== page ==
2005, they are the Sea Organ and its companion piece, Greeting to the Sun. On our previous visit to Zadar we hadn’t been very impressed with the sea organ, which relies on wave action to press air through a series of pipes set in steps at the edge
of the sea, producing musical notes. We now realise this was because the sea was dead calm on that occasion, but this evening it was quite choppy and the resultant sounds were extraordinary - loud but melodious. As the sun slowly sank the crowds
gathered and there was a wonderful atmosphere, with everyone taking photos.
As the light died the other installation came into its own. The Greeting to the Sun is
a large disc paved with light-sensitive tiles which store the light during the day and then release it in random colours and moving patterns. The crowd gravitated to it and there were impromptu performances – a young man did a somersault and walked on his hands, a lady stood on her head and a toddler tried to copy her, to laughter and applause. Gradually the crowd drifted away and the darker it became, the stronger the light patterns were. Finally we too left, having had an absolutely magical experience.
Meanwhile back at the camp site two cats had taken up residence in our awning. One was a battered old tom, the other, a fluffy tortoiseshell, was obviously his missus. We always carry dried cat food with us to feed local strays, and Mr and Mrs Tom thought they had it made. Unfortunately they became rather demanding, and Mrs was on heat, resulting in some very noisy rumpy pumpy on our doormat!
We spent another day exploring the island of Pag, 60 km long, accessible by a bridge in the south or a ferry in the north. Our travel guide describes Pag as “a desolate pumice-stone of an island”, but it has a sizeable population of humans, and even more sheep. In early times it was green and forested, but the Venetians cut the trees down to build their ships, the sheep ate all the grass and the infamous Bora winds scoured away the soil until nothing was left but poor scrubland. There are extensive salt pans in the centre of the island, and the sheep survive on scrub and salty herbs, which gives their milk a special flavour, used to make the famous (and quite expensive) Pag cheese.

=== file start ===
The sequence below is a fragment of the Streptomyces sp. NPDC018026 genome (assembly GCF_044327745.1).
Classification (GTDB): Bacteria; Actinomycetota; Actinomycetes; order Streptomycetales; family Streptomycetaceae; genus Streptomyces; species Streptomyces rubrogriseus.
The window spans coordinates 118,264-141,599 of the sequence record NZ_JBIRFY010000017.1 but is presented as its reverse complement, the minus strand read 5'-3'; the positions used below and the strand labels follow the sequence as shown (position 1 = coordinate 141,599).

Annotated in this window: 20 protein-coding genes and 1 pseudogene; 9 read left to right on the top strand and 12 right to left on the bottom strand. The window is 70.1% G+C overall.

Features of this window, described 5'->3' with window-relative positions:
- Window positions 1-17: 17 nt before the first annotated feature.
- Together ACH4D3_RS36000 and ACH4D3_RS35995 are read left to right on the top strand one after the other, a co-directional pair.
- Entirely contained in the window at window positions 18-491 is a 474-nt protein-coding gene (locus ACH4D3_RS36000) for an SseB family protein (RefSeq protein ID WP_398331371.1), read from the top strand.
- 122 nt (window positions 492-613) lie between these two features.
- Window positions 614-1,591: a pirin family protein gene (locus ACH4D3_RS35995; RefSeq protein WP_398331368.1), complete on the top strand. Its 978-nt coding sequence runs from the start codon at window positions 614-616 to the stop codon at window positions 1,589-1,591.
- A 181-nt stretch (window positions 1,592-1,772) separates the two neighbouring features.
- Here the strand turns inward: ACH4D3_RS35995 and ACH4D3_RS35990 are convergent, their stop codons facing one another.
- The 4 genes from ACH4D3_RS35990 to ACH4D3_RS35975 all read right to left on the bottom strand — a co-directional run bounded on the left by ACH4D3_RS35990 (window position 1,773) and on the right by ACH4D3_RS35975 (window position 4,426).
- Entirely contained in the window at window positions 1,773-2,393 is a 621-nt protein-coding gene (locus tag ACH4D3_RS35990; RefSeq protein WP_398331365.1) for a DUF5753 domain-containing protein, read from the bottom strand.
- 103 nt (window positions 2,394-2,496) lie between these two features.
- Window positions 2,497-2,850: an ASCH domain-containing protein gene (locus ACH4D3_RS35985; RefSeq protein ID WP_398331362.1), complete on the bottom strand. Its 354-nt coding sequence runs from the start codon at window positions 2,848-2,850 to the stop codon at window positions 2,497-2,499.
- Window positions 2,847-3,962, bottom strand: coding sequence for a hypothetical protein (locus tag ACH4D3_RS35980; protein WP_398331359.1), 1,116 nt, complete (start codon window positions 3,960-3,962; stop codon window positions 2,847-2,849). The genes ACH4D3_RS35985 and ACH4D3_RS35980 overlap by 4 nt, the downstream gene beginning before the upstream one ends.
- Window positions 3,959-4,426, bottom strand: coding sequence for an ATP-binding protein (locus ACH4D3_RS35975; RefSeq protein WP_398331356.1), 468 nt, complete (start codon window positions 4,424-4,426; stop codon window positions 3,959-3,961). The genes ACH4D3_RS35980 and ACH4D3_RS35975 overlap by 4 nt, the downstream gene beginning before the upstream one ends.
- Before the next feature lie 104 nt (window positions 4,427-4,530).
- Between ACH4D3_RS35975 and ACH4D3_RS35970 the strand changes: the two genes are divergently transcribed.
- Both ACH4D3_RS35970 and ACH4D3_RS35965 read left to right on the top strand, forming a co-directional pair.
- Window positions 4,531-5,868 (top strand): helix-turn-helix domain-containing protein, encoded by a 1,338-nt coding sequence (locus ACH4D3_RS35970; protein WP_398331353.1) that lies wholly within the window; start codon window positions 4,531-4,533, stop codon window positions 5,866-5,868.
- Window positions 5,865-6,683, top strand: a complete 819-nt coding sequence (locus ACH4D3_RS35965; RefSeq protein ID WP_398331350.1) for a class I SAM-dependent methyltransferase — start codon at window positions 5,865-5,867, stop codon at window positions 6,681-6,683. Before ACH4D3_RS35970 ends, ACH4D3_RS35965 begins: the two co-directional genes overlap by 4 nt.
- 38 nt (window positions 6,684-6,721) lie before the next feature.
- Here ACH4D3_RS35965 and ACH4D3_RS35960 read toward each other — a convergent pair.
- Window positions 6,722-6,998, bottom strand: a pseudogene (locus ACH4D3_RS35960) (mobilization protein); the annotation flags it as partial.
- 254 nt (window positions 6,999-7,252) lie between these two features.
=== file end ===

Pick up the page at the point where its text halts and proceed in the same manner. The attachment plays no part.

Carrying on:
Pag Town was rebuilt in the 15th century, is partially walled and has a grid-pattern of
narrow streets of old stone houses. To be honest, there wasn’t a lot to see, but we had a coffee, went in the church and then bought some cheese.
Then we drove on to Novalja, a larger, modern resort, which apparently becomes “The Ibiza of the Adriatic” in July and August when there are music festivals and beach parties galore. Thankfully for us that was a long way off, and all we saw was a pleasant, quiet off-season resort. We ate a splendid lunch sitting on the terrace of a seafront restaurant – a Dalmatian platter for starters, with prosciutto-like ham, slices of Pag cheese, olives and anchovies, followed by a fish platter which featured various creatures which tasted a lot better than they looked. This was accompanied by chard, cooked Croatian-style with oil, garlic, spinach and potatoes – unusual and delicious.
After lunch we carried on to the very northern tip, the only part of Pag to have any trees, as there are olive groves here. We had a drink in a cafe in the pretty little fishing village of Tovarnele. Then we drove all the way back, by which time we were ready for some bureki!
Soon it was time to move on, so John took the awning down, to the very vocal disgust of Mr and Mrs Tom. We spent the rest of the day sitting in the sun and working out our route for tomorrow. We’re off to the Krka National Park, which, confusingly, is nowhere near the island of Krk. The Croatian language is very strange, but interesting.